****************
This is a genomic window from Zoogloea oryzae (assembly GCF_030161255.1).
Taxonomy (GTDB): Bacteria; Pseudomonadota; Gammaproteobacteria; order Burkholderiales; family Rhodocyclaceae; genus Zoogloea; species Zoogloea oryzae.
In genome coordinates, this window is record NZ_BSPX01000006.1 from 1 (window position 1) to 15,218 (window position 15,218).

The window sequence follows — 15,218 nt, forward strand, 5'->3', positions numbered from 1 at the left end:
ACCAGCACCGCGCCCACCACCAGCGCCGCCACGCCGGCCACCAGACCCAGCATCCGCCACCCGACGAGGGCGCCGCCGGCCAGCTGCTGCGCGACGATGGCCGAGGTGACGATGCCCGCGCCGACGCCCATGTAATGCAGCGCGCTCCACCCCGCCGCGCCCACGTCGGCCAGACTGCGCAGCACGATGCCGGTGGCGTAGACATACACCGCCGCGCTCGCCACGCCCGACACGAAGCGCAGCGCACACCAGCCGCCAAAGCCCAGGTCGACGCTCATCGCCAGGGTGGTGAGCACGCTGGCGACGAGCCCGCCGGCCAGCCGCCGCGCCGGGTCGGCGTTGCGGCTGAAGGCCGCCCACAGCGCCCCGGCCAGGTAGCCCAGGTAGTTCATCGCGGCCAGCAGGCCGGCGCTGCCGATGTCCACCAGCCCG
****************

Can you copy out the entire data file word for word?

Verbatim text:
This is a genomic window from Zoogloea oryzae (assembly GCF_030161255.1).
Taxonomy (GTDB): Bacteria; Pseudomonadota; Gammaproteobacteria; order Burkholderiales; family Rhodocyclaceae; genus Zoogloea; species Zoogloea oryzae.
In genome coordinates, this window is record NZ_BSPX01000006.1 from 1 (window position 1) to 15,218 (window position 15,218).

The window sequence follows — 15,218 nt, forward strand, 5'->3', positions numbered from 1 at the left end:
ACCAGCACCGCGCCCACCACCAGCGCCGCCACGCCGGCCACCAGACCCAGCATCCGCCACCCGACGAGGGCGCCGCCGGCCAGCTGCTGCGCGACGATGGCCGAGGTGACGATGCCCGCGCCGACGCCCATGTAATGCAGCGCGCTCCACCCCGCCGCGCCCACGTCGGCCAGACTGCGCAGCACGATGCCGGTGGCGTAGACATACACCGCCGCGCTCGCCACGCCCGACACGAAGCGCAGCGCACACCAGCCGCCAAAGCCCAGGTCGACGCTCATCGCCAGGGTGGTGAGCACGCTGGCGACGAGCCCGCCGGCCAGCCGCCGCGCCGGGTCGGCGTTGCGGCTGAAGGCCGCCCACAGCGCCCCGGCCAGGTAGCCCAGGTAGTTCATCGCGGCCAGCAGGCCGGCGCTGCCGATGTCCACCAGCCCG